Is VAR and a lack of common sense ruining the game we love?

Yet again the talking point of the weekend is not so much the football but VAR and one wonders if common sense is now ruining the game we love?

There are so many different issues after a few months of VAR and that can be normal when a new service is implemented but it has also been evidently frustrating for fans. Now when your team score, you cheer with uncertainty, you just never know if play will be called back. It is even harder if you are at a game. Take yesterday’s match between Arsenal and Crystal Palace as a huge example. The game was locked at 2-2 but Arsenal had taken the lead, it was a goal, but it wasn’t. Fans in the stadium honestly had no idea what was going on. Replays were not shown, no explanation was given, but there was a long delay. The goal looked legitimate, but VAR had spotted something between two players in the build up something and nothing if truth be told and Arsenal were denied what most probably would have been the win.

The offside rule is another problem. How can a player be deemed to have an advantage or looking for one if their nose, or hair or foot is offside? This isn’t VAR’s fault of course and it is only going by the laws of the game, but they are silly ones at best. The same problem is the hand to ball, ball to hand rule in the penalty area. How can it be a penalty when no obvious cheating is involved? We now have a situation where an opposing player can now fire the ball into a defenders arm and get given a penalty, stone wall in some people’s opinion, this seems almost warped and is ruining the game.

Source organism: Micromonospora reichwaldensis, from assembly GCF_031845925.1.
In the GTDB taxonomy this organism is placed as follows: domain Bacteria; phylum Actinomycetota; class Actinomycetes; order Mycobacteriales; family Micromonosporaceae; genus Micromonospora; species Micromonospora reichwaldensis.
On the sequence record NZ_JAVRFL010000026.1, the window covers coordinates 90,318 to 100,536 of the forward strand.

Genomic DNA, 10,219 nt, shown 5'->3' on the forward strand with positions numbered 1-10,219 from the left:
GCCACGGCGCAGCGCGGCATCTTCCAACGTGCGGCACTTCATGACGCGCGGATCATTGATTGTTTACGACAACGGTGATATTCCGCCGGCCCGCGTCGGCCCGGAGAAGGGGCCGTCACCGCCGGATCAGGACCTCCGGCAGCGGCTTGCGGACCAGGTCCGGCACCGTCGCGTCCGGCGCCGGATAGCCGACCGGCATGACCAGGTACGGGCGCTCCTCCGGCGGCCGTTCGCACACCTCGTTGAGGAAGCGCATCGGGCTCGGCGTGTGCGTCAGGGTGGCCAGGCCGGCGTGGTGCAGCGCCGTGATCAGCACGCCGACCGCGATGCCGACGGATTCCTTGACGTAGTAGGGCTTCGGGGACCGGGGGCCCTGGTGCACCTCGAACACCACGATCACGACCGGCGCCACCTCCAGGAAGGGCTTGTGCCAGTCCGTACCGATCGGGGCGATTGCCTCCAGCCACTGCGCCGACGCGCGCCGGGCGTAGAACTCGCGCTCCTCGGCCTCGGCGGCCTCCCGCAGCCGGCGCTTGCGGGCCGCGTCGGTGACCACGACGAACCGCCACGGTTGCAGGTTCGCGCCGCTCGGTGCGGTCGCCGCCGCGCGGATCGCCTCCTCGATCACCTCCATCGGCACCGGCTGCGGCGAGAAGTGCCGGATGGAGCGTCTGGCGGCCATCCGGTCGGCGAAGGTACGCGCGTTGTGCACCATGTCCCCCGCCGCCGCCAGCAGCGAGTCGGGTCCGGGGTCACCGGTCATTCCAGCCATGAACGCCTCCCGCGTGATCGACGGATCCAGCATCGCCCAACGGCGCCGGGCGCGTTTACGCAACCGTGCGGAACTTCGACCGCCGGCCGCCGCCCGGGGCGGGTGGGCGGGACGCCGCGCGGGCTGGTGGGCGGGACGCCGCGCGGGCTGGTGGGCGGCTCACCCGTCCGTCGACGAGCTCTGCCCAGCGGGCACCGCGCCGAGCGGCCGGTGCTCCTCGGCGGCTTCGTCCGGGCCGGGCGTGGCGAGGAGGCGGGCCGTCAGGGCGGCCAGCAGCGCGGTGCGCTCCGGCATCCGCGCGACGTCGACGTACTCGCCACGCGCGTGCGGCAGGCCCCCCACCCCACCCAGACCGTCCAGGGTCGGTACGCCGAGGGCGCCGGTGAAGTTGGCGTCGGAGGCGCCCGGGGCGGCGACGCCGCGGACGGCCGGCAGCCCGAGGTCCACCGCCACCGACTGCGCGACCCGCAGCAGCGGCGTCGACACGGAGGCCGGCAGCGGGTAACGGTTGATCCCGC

Penalties are given far too easily, but at the end of the day when VAR was supposed to clear up match day controversy it is actually simply adding to it. So what is the solution? First off common sense needs to prevail, it is easy to tell if a player is putting themselves in a position to cheat or take an advantage or handle the ball or mistakenly do so. VAR needs to be quicker in its decisions and perhaps VAR should be less used and let the referee be able to make decisions. One area where VAR is needed is offside because the linesman’s job seems obsolete now, too many are too poor at their job. And what VAR does spectacularly right is when a player is NOT offside and is able to rule that out.

I think it’s fair to say that even if you are for VAR, the system has made too many errors and the judgement really hasn’t been there on a consistent basis. That’s fine it is new, but perhaps this has all been rushed out far too quickly? The football, the players and the goals should be the talking point of the weekend, not VAR and that is the bottom line.

VAR: Serie A’s new scapegoat

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It’s not been a vintage week for refereeing in Serie A. Just days after Piero Giacomelli reportedly prompted Lazio to consider pulling out of the campaign altogether after his decision to send off Ciro Immobile and not award them a penalty during their 3-1 defeat to Torino, Cagliari boss Diego Lopez suggested smaller clubs were being penalised by video assistant referees (VAR) in the wake of his side losing Roma in last-gasp fashion.

VAR had been installed to curb officiating controversies, yet it has only served to raise more questions than answers – through no fault of its own. As it were, why didn’t Giacomelli review the penalty appeal and incident that led to Immobile’s dismissal with the technology? And just why did the Roma-Cagliari ref selectively turn Edin Dzeko’s dive into a penalty and let Federico Fazio’s goal stand, despite the clear suspicions of a handball?

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